Given the technology at our disposal, you would think that UK businesses would be among the most efficient in the world. Indeed, while recent figures from the Office for National Statistics show that the productivity of British workers has increased at the fastest rate in more than six years, one question to ask is whether this increase is enough. A second - perhaps more pertinent question – is whether the productivity boost often promised by technology is being realised and, if not, why not?
Identifying the cause of the productivity conundrum
Having trained thousands of people in managing their competing priorities and delivering their critical results easier through smarter use of technology, my view is that there are three main challenges. The first, is the increasing expectations of customers. All of society plays a part in this. Almost everyone wants better items and services for a lower price. This places massive pressure on businesses to perform, which, in turn places increasing commercial pressures on their people, who don’t always respond in the most productive way. The rise in work-related stress and mental ill-health at work is testament to this.
Second, the volume and velocity of peoples’ workloads and the communications involved in delivering that work are a hindrance. Almost everyone I train who has a half decent job has a job and a half to do every day. This makes it difficult to defend and deliver their daily priorities. It is, of course, possible for people to thrive in this environment but it does require increasing investments in their own focus, energy, discipline and resilience.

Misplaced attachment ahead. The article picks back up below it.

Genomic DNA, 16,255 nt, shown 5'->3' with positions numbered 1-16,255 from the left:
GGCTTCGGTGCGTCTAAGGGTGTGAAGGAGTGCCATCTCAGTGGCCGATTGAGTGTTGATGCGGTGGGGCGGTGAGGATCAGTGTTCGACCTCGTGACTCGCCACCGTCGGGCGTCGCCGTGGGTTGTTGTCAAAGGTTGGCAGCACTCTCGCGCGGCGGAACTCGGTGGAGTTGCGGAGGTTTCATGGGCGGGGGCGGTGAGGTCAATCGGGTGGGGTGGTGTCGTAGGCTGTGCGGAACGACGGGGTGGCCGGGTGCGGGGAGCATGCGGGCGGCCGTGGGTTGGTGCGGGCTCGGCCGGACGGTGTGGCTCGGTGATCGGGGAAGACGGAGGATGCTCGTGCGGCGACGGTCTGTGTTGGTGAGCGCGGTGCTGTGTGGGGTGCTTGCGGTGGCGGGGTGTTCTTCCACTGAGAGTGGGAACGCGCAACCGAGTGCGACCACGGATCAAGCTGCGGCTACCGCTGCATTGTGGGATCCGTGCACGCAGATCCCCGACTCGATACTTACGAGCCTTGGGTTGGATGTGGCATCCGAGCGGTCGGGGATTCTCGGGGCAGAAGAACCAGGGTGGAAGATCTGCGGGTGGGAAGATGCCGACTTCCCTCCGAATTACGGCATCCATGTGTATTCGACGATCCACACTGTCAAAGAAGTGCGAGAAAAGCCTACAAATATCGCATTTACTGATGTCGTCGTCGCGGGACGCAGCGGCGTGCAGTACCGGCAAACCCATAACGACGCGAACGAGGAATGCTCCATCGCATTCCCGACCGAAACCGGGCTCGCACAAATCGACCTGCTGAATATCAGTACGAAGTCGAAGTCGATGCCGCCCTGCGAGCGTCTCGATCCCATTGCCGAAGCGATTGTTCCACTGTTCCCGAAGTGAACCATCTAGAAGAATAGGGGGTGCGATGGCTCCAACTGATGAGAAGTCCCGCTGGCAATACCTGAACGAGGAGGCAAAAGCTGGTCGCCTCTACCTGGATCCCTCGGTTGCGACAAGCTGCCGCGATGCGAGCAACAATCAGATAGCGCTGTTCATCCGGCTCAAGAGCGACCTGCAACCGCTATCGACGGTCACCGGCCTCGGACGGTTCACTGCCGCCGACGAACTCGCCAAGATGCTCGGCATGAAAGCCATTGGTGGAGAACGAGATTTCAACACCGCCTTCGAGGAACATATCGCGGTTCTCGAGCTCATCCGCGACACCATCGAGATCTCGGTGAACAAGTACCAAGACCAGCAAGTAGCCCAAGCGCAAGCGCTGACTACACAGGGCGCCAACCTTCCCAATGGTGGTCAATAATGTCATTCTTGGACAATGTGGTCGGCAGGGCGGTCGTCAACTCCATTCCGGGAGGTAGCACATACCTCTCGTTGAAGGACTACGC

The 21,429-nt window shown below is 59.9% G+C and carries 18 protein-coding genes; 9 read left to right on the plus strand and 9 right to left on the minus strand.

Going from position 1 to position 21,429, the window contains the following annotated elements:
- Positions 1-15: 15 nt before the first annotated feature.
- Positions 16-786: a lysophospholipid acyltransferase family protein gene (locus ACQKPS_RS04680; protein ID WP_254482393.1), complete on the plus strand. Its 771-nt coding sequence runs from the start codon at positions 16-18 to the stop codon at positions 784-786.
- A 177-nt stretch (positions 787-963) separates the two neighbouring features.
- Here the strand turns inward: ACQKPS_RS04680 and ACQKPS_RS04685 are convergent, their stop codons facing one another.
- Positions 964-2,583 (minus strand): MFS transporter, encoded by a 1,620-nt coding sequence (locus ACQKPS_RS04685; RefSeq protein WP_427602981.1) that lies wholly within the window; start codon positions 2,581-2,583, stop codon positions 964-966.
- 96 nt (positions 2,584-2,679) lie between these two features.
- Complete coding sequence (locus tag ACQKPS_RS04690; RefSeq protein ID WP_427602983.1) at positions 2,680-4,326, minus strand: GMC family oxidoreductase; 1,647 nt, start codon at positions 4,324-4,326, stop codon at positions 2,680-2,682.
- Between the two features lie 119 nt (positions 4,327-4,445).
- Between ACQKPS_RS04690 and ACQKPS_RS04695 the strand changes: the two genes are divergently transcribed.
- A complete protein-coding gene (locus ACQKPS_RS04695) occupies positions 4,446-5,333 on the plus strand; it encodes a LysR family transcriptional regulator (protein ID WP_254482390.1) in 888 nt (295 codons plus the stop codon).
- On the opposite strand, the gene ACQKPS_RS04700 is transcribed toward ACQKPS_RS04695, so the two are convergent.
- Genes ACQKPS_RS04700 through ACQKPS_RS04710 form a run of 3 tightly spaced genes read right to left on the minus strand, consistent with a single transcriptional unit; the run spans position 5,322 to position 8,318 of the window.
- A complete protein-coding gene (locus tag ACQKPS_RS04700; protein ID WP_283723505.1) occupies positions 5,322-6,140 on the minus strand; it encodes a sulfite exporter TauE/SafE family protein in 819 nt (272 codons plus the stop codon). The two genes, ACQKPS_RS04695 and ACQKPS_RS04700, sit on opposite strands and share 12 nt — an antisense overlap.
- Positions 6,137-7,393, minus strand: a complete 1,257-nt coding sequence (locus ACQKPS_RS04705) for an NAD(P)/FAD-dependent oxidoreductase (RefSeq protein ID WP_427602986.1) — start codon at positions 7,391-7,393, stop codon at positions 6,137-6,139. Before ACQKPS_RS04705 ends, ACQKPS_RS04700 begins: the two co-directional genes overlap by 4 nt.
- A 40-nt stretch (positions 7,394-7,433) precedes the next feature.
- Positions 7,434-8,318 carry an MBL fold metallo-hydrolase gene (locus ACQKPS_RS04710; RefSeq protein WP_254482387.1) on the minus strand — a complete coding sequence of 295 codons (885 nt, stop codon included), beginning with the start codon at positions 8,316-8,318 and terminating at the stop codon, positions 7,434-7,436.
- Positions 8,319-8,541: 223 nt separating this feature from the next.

Third, with the ever present pressure on delivering results for the immediate opportunity or threat in front of us, people – and I include business leaders here – are overly focused on very short-term horizons. This inevitably means that the more strategic work gets relegated within the demands of the day. Furthermore, the time, effort and energy involved in thinking about, planning and delivering strategic results is sometimes seen as a luxury as opposed to essential future-proofing of the business that it is. There is also a tendency to confuse ‘Productivity’ with ‘Activity’ in busy businesses. With that a backdrop, it is still relevant to ask what role can technology play to help improve the situation.
Looking for answers in the wrong places
I believe that technology is often misplaced when people look for answers to their productivity challenges. For sure, it has a place in the overall business productivity platform. This productivity platform has 4 elements: Purpose (served by) > Priorities (served by) > Process (served by) > Technology. When people – and by extension, businesses - are faced with a productivity issue, one of the first things they look at for a solution is ‘Technology’. In my opinion that’s the wrong way round! That said, I think technology will play an increasing role in helping people work more productively in five ways:
1. It will improve Information management: Today, we have access to ever growing volumes of data and technology is getting better at turning that data into information. As access to this information becomes more of a utility, it will be used by people beyond the small number of subject matter experts across the business.
2. Improving Collaboration: Making it easier for individuals to work better individually, within their teams and across teams – even into their company’s supplier and customer base. By way of example, Microsoft’s move into developing their Office 365 ecosystem of Apps is a good example of a software sales business changing its business model to address the collaboration challenge.